Opportunity for interpretation occurs in several ways. Set here and there amongst the park like grounds of the Charters Centre which follows along the north side of the Charters River, its cleared space ringed with an abundance of deciduous maples and lush ferns, the Douglas-fir and Western Red Cedar of the rainforest, visitors will find pictorial signage offering habitat and environmental information.
On the south side of the river, on CRD-owned land, in a partnership working arrangement with the Juan de Fuca Society, one finds a rambling nature trail allowing the walker to view the pools and the multi-hued foliage, following a circuit which affords a glimpse of the historic Charters River CNR railway trestle, now part of the Galloping Goose trail. Interpretive signs line this route as well.
Within the Centre itself, exhibits portray aspects of the life cycle of the Pacific salmon, and identify elements of the environmental food chain. As well, artifacts are on show offering tidbits of historic background of marine life and the fishing industry.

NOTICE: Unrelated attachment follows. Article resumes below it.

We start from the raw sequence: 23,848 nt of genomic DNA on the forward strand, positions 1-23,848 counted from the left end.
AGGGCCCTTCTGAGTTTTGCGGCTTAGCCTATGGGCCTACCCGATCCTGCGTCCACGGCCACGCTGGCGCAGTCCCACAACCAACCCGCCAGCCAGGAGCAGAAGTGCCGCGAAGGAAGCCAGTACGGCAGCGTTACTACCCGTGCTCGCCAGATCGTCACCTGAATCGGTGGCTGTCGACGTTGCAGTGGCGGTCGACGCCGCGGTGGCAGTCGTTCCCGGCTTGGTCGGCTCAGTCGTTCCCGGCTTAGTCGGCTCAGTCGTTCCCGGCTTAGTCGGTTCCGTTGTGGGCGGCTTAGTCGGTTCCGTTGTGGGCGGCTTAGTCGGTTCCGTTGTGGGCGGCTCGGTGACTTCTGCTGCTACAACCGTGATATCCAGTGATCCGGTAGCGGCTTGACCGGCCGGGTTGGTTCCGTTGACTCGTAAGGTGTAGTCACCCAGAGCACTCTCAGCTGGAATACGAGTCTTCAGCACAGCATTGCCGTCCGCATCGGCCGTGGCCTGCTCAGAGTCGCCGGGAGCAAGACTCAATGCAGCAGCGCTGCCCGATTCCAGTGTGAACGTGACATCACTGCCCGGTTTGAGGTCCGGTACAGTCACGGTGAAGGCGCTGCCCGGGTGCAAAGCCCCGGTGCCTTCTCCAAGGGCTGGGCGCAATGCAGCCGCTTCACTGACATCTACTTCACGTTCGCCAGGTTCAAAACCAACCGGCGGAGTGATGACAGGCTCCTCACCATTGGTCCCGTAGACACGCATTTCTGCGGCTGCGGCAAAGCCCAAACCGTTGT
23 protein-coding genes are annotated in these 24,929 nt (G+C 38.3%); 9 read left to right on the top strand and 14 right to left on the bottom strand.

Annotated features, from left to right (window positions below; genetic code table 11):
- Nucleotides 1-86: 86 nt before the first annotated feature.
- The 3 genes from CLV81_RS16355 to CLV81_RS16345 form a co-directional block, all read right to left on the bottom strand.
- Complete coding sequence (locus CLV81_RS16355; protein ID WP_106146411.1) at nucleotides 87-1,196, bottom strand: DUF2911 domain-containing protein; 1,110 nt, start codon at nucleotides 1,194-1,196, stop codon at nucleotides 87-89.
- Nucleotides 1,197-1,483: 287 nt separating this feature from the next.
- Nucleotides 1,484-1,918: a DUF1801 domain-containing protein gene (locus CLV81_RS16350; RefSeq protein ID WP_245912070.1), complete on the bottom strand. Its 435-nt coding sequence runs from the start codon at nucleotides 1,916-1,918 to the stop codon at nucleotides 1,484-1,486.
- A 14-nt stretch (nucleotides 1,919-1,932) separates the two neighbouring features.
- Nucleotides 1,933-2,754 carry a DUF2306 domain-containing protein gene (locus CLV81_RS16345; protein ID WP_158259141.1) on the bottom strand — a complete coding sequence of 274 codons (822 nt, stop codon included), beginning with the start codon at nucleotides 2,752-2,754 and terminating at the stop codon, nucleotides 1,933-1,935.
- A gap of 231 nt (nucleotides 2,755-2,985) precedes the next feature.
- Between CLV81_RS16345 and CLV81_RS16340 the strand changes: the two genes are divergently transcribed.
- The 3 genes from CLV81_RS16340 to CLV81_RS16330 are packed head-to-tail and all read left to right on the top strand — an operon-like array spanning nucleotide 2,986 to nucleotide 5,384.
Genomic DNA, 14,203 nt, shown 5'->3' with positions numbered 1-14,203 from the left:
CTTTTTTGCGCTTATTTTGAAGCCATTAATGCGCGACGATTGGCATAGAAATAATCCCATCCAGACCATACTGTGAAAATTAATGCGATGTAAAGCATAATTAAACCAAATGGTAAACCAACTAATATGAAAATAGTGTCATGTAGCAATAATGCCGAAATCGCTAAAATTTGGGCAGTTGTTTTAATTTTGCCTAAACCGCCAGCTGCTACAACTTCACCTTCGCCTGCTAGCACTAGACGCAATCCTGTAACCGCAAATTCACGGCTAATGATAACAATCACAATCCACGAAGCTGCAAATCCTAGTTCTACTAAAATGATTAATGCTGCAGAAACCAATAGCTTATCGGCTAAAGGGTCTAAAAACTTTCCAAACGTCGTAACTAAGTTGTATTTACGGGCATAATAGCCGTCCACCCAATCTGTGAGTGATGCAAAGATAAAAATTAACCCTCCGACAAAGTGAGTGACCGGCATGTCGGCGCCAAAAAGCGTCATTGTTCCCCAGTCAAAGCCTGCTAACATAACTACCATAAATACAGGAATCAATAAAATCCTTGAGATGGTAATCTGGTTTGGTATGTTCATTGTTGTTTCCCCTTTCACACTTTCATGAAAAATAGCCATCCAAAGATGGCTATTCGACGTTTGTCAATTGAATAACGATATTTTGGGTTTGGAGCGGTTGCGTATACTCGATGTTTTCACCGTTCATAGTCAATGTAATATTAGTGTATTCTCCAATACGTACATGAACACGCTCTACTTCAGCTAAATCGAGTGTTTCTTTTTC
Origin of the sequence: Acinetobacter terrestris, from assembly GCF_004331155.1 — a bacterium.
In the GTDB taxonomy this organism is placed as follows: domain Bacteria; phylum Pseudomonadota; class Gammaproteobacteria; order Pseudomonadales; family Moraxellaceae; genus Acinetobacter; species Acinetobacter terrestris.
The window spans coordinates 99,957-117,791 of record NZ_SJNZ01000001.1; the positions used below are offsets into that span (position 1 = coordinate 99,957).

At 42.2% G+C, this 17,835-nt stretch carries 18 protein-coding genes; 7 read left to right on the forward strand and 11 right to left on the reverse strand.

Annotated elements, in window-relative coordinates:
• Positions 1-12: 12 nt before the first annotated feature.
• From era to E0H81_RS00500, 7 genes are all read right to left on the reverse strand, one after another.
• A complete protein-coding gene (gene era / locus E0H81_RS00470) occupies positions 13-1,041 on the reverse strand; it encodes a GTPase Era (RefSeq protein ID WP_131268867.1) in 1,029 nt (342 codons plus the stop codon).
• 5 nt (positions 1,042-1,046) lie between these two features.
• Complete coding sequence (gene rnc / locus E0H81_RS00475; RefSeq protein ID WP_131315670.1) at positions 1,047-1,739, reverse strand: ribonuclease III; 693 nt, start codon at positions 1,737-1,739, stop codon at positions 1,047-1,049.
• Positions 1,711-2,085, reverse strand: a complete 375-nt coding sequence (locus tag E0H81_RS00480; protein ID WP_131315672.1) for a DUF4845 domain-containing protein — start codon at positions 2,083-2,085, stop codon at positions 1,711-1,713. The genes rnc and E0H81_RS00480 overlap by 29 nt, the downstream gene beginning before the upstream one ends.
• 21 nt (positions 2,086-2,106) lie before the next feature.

Particularly eye-catching are meticulously carved and intricately fitted models of fishing vessels, the contributed work of a member of the T’Sou-ke nation, Harvey George. Also of great historical significance is an exhibit documenting some of the views expressed by members of the T’Sou-ke nation as they describe the importance of the Pacific salmon in their centuries-old traditions.
A saltwater aquarium is a popular feature of the Centre, with a variety of marine life that fascinates viewers as the tank’s inhabitants frisk about, carrying on their daily activities. A diorama showing the terrain of the Sooke River watershed gives visitors the opportunity to place the life of the salmon and its place in the eco-environment into a broader perspective.
Electronic eye microscopes are popular with visiting youngsters. A multimedia program effectively offers continued education in the ways of the Pacific Salmon and our coastal habitat.